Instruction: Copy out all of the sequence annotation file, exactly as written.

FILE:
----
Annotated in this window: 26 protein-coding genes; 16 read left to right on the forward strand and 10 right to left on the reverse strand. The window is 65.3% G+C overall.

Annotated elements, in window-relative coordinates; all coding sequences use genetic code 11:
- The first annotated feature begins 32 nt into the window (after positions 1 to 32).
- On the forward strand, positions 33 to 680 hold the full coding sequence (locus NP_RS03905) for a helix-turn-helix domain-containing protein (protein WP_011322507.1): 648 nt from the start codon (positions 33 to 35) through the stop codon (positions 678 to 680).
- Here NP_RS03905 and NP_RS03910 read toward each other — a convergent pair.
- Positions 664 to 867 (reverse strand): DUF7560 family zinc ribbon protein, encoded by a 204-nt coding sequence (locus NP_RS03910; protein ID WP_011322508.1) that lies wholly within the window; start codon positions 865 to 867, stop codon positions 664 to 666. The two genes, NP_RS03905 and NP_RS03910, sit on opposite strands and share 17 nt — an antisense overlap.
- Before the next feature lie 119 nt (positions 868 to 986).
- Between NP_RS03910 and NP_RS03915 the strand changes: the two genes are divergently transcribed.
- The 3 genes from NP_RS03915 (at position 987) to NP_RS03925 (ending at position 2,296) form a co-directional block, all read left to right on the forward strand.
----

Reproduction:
Annotated in this window: 26 protein-coding genes; 16 read left to right on the forward strand and 10 right to left on the reverse strand. The window is 65.3% G+C overall.

Annotated elements, in window-relative coordinates; all coding sequences use genetic code 11:
- The first annotated feature begins 32 nt into the window (after positions 1 to 32).
- On the forward strand, positions 33 to 680 hold the full coding sequence (locus NP_RS03905) for a helix-turn-helix domain-containing protein (protein WP_011322507.1): 648 nt from the start codon (positions 33 to 35) through the stop codon (positions 678 to 680).
- Here NP_RS03905 and NP_RS03910 read toward each other — a convergent pair.
- Positions 664 to 867 (reverse strand): DUF7560 family zinc ribbon protein, encoded by a 204-nt coding sequence (locus NP_RS03910; protein ID WP_011322508.1) that lies wholly within the window; start codon positions 865 to 867, stop codon positions 664 to 666. The two genes, NP_RS03905 and NP_RS03910, sit on opposite strands and share 17 nt — an antisense overlap.
- Before the next feature lie 119 nt (positions 868 to 986).
- Between NP_RS03910 and NP_RS03915 the strand changes: the two genes are divergently transcribed.
- The 3 genes from NP_RS03915 (at position 987) to NP_RS03925 (ending at position 2,296) form a co-directional block, all read left to right on the forward strand.